It is my experience that most managers don’t want to do the difficult and time consuming work of building effective professional relationships with their direct reports in order to establish trust and credibility. I wrote about a similar topic with HR having to build a foundation to establish trust and credibility.  Managers need to do this with their direct reports.

Remember the purpose of the performance appraisal is Talent Management and Succession Planning.

While it’s now very trendy these days for HR departments and companies to dump the performance appraisal, ironically, they are replacing them with regular ongoing feedback. They are, hopefully, training their managers to effectively deliver this feedback and building relationships  in addition to monitoring it. This goes back full circle to the Army officers who were trained to give regular ongoing feedback to their soldiers.

The only way to fix performance appraisals is to train your managers to build effective relationships and give effective regular and ongoing feedback to their direct reports. Senior leadership and HR must also monitor and measure that it is happening ( remember – what gets measured gets done). Then conduct the annual performance appraisal as an additional measurement of your talent management and succession planning strategy.   

This was part one of the Manager Tools podcast series on Performance Reviews and after reading the show notes there is a lot of other good stuff I will review and comment on in the coming weeks.

An Interesting Alternative to the Traditional Annual Performance Appraisal

Adobe's Check-in Performance Approach

It’s a new year and now that the holidays are over, it’s time to start thinking about everybody’s favorite topic – THE PERFORMANCE APPRAISAL!

Yay.

I’ve written extensively about the traditional annual performance appraisal and believe there is a place for it in certain organizations but I also think it’s time to explore something new and innovative that will be more effective in today’s modern workplace.

There’s a lot of talk about scrapping the performance appraisal altogether. I’m starting to believe that the traditional annual PA is becoming obsolete in today’s modern workplace. There still needs to be some sort of tool, however, to set employee objectives and expectations and then to measure how the employee did against those expectations.

Today, I’m going to explore an alternative to the annual performance appraisal that, in my opinion, is one of the better systems. I did some research and landed on one that seems to be the best, Adobe’s Check-in Performance Approach.

There are three components that make up the Check-in Framework. It’s important to note that the Framework emphasizes that it is the employee’s responsibility to take ownership of their career. I love this approach because it aligns very closely to a similar feedback system I’ve been using and refining in the field for years called Responsibility Based Performance, something I will write about in the future.

1. Expectations, which is driven by the manager. This is where the manager works closely with the employee to establish the employee’s expectations and goals. The manager also helps the employee clarify their role, responsibilities, and success criteria throughout the year.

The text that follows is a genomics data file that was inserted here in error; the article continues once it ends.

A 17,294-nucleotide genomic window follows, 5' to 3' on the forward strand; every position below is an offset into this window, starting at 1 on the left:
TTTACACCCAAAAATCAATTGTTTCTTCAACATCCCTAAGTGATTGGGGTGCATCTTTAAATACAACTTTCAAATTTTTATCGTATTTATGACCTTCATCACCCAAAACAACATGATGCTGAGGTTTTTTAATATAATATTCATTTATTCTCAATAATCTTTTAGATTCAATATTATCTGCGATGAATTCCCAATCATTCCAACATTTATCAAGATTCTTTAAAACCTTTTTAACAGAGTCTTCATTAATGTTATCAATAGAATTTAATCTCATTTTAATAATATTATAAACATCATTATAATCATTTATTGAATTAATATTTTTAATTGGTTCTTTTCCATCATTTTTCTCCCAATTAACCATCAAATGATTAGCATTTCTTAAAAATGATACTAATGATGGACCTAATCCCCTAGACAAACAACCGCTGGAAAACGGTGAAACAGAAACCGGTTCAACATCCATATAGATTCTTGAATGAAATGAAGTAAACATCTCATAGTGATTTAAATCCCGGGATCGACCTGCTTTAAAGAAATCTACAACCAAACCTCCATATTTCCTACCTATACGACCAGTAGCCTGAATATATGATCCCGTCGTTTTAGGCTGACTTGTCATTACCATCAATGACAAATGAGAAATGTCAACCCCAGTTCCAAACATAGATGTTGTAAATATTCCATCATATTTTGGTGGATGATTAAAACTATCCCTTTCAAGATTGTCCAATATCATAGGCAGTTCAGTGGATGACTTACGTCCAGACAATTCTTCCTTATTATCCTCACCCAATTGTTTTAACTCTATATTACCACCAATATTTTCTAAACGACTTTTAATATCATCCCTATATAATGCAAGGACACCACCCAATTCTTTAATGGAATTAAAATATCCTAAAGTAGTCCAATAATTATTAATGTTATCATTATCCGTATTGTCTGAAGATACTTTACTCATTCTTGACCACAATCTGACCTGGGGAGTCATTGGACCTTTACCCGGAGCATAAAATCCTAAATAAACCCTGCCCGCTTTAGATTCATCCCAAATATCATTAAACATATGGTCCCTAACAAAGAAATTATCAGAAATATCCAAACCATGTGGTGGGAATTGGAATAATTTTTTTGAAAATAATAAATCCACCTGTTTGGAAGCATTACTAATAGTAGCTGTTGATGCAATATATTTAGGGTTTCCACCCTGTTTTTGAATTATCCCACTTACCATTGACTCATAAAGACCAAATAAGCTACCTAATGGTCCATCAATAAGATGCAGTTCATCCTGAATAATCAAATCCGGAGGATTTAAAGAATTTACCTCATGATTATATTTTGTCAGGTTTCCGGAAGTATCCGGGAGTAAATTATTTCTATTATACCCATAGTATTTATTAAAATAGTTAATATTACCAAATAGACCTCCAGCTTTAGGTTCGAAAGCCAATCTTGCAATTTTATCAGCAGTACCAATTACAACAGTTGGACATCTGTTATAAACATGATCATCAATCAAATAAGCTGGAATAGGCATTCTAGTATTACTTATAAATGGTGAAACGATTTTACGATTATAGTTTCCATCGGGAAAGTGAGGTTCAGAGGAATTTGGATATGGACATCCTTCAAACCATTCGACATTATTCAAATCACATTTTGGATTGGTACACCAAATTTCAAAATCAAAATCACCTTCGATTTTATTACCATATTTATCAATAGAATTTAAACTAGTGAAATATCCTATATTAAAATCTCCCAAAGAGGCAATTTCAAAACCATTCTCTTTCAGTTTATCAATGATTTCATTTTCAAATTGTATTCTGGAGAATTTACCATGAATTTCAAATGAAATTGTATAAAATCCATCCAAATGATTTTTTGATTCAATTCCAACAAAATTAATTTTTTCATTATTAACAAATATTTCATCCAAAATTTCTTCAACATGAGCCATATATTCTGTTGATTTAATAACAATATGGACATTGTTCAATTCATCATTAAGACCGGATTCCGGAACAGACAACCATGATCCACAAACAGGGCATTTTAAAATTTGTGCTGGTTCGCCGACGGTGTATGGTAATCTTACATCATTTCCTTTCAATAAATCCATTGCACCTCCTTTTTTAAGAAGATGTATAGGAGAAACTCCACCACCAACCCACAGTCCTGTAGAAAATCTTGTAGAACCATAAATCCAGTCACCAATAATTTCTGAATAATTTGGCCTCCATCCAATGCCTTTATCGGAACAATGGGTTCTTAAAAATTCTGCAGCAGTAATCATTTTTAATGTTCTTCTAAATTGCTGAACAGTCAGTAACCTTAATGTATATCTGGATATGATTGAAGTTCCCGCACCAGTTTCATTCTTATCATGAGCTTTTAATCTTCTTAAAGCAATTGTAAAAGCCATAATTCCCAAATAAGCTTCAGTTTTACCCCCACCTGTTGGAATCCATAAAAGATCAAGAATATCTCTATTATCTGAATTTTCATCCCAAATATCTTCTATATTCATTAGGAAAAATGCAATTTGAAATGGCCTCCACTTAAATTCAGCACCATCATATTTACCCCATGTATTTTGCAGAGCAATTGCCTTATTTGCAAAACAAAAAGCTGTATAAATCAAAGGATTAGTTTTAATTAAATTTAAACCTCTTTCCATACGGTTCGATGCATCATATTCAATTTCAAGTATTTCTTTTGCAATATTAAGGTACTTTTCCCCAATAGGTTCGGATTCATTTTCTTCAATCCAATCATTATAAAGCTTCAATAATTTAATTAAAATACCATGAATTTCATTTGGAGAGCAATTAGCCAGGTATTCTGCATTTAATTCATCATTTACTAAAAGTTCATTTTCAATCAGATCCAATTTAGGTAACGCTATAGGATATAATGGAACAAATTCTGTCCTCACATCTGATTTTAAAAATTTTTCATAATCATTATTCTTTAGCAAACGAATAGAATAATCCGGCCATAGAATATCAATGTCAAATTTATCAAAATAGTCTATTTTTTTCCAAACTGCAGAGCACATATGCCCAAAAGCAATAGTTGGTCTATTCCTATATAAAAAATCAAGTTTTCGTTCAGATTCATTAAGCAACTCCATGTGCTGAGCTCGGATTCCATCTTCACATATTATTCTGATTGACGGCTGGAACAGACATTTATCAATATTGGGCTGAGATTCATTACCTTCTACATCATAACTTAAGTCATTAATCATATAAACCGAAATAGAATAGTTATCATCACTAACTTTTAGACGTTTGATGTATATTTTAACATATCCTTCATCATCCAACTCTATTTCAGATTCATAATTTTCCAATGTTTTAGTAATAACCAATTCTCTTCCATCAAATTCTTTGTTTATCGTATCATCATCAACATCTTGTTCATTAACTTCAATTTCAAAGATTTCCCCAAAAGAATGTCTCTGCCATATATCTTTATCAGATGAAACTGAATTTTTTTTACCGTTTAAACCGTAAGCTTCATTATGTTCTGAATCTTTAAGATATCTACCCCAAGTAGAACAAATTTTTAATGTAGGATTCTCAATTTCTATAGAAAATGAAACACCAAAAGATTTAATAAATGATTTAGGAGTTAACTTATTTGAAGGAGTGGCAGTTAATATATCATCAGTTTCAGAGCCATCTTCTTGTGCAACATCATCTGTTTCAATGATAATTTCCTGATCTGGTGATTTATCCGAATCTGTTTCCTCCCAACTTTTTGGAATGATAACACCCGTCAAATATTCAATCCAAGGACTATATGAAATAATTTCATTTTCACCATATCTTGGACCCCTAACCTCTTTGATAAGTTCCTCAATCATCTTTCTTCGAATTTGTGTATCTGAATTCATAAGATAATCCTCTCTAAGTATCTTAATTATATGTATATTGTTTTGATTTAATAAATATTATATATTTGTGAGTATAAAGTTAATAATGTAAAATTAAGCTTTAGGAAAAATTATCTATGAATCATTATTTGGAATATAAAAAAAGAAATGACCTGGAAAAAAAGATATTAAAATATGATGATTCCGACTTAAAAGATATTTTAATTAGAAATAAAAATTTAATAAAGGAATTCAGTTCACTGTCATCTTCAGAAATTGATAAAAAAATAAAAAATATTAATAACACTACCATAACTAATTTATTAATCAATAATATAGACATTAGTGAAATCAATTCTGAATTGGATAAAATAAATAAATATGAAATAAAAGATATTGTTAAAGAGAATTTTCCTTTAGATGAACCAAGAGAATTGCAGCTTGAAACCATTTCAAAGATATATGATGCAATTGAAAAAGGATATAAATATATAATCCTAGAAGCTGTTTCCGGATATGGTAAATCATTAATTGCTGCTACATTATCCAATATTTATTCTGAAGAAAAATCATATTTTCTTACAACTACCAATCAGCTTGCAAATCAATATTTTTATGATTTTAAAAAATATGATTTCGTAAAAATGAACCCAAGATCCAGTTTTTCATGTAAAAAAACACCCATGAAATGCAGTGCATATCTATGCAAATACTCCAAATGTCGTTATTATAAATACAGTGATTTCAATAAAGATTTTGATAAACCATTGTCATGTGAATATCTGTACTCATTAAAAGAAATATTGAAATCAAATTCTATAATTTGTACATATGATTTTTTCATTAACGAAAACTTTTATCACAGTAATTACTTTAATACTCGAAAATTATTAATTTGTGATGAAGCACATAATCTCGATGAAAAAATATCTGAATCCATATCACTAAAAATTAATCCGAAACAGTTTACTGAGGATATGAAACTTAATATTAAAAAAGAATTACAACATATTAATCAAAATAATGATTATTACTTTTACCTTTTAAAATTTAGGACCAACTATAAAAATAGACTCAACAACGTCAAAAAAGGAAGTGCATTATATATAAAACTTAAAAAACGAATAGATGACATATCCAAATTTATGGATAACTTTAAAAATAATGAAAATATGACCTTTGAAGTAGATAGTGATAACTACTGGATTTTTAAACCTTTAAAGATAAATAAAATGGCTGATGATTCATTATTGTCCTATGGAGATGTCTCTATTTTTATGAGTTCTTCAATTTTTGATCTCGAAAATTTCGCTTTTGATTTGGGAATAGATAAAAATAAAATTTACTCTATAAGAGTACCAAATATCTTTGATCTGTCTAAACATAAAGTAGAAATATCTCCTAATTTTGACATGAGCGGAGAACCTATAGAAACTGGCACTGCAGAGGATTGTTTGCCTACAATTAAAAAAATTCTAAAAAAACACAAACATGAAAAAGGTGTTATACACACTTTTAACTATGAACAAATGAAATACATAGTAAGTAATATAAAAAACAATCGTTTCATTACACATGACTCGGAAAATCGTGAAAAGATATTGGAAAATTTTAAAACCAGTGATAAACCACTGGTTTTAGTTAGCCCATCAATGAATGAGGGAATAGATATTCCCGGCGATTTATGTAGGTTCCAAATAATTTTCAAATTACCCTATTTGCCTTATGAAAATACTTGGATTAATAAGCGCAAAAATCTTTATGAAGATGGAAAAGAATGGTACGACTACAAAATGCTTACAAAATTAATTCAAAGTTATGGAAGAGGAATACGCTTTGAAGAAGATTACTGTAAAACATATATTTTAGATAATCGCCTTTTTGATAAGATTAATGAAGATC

The first step in any sort of performance appraisal discussion is the need to establish clear expectations and objectives. The Check-in Framework is no different. Employees want to know exactly what’s expected of them and how their performance aligns with the organization’s objectives.

Employees and managers need to meet annually to establish and outline the employee’s objectives in writing. The objectives should be clear to both the manager and employee on what needs to be accomplished and how it should be accomplished. Once the objectives have been agreed upon, they will need to be reviewed and refined throughout the year. The frequency of this periodic review will depend on the department or business unit.

In order to hold everybody accountable to this Framework, employees will need to be surveyed several times throughout the year to make sure they have set expectations with their managers and are having regular follow-up meetings to review and refine their objectives. It is also critical that senior leaders show their support for the program and are following up to make sure this is happening.

2. Feedback, which is driven by both the manager and the employee. Feedback is the key to the entire Framework and will require the most amount of training. This is where both the manager and the employee give and receive ongoing feedback. The manager also provides ongoing and timely feedback that recognizes good performance and works to improve and address performance issues.

Again, feedback is the key to the entire Framework and is the most difficult component to get right. It will require quite a bit of training of the organization’s managers and follow-up by HR in order to get it right. The goal with the feedback component is to have employees at all levels of the organization give and receive feedback.